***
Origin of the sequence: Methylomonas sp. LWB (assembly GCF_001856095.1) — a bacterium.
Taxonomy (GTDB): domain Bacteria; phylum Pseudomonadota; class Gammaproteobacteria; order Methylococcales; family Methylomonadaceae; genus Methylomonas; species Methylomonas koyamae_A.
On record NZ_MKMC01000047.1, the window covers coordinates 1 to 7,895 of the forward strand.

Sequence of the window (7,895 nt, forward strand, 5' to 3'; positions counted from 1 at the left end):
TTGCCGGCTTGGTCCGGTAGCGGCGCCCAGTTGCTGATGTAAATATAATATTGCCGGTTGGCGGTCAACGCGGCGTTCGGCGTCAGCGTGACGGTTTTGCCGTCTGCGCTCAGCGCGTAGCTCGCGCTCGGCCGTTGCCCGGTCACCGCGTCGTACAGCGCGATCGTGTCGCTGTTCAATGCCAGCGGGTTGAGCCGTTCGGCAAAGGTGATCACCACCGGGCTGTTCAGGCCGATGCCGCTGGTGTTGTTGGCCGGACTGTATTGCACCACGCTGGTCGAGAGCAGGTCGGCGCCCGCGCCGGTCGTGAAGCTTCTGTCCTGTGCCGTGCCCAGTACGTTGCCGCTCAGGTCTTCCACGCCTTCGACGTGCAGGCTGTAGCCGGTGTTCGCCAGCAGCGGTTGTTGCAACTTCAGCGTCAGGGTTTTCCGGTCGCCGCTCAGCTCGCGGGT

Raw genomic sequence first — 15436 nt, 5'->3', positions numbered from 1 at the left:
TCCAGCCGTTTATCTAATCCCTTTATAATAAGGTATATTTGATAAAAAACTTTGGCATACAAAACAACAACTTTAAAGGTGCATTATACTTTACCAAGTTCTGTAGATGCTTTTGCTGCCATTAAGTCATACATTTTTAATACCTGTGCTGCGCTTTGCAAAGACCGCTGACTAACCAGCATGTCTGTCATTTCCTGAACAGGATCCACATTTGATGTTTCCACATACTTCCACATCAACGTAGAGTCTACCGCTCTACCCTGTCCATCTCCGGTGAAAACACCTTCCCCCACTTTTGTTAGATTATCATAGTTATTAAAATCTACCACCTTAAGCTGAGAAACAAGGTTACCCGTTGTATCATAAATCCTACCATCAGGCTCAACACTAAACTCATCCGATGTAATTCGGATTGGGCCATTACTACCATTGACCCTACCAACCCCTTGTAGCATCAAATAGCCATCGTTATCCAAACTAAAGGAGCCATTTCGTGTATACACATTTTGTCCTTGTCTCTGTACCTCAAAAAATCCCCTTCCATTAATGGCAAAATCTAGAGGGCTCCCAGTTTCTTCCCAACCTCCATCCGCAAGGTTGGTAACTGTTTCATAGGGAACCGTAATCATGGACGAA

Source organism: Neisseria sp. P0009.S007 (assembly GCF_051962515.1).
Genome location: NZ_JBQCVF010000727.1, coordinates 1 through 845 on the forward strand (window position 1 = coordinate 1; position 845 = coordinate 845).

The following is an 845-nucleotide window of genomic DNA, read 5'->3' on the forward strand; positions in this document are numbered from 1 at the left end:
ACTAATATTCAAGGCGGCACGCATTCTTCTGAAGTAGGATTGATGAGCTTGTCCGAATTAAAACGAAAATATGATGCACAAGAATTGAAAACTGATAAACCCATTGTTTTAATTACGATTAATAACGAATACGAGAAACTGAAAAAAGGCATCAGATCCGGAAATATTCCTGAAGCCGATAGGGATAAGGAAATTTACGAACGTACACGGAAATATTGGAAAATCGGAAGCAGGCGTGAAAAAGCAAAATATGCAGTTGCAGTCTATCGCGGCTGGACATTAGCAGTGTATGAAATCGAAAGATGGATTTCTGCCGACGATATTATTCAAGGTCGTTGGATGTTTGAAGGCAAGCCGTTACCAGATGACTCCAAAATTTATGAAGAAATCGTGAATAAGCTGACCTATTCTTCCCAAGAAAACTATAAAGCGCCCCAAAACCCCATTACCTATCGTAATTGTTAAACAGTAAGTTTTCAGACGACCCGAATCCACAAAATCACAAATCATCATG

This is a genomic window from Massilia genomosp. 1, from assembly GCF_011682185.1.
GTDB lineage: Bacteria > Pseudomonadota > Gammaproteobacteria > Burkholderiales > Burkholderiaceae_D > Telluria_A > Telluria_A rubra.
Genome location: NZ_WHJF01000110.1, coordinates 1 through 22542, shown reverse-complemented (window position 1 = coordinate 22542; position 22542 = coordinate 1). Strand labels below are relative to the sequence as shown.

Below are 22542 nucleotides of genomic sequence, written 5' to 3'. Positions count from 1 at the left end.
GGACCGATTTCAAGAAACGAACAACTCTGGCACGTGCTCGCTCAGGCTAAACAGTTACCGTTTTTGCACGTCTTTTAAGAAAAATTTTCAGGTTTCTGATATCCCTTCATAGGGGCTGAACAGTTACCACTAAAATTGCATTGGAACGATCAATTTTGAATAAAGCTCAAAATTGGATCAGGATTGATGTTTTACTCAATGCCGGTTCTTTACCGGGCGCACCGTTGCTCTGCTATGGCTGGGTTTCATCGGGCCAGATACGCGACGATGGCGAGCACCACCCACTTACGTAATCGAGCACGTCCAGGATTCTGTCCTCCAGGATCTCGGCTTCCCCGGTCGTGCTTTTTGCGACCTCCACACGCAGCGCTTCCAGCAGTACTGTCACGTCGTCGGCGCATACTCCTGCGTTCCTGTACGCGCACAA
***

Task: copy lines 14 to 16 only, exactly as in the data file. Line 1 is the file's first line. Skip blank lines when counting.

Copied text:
Genome location: NZ_WHJF01000110.1, coordinates 1 through 22542, shown reverse-complemented (window position 1 = coordinate 22542; position 22542 = coordinate 1). Strand labels below are relative to the sequence as shown.

Below are 22542 nucleotides of genomic sequence, written 5' to 3'. Positions count from 1 at the left end.
GGACCGATTTCAAGAAACGAACAACTCTGGCACGTGCTCGCTCAGGCTAAACAGTTACCGTTTTTGCACGTCTTTTAAGAAAAATTTTCAGGTTTCTGATATCCCTTCATAGGGGCTGAACAGTTACCACTAAAATTGCATTGGAACGATCAATTTTGAATAAAGCTCAAAATTGGATCAGGATTGATGTTTTACTCAATGCCGGTTCTTTACCGGGCGCACCGTTGCTCTGCTATGGCTGGGTTTCATCGGGCCAGATACGCGACGATGGCGAGCACCACCCACTTACGTAATCGAGCACGTCCAGGATTCTGTCCTCCAGGATCTCGGCTTCCCCGGTCGTGCTTTTTGCGACCTCCACACGCAGCGCTTCCAGCAGTACTGTCACGTCGTCGGCGCATACTCCTGCGTTCCTGTACGCGCACAA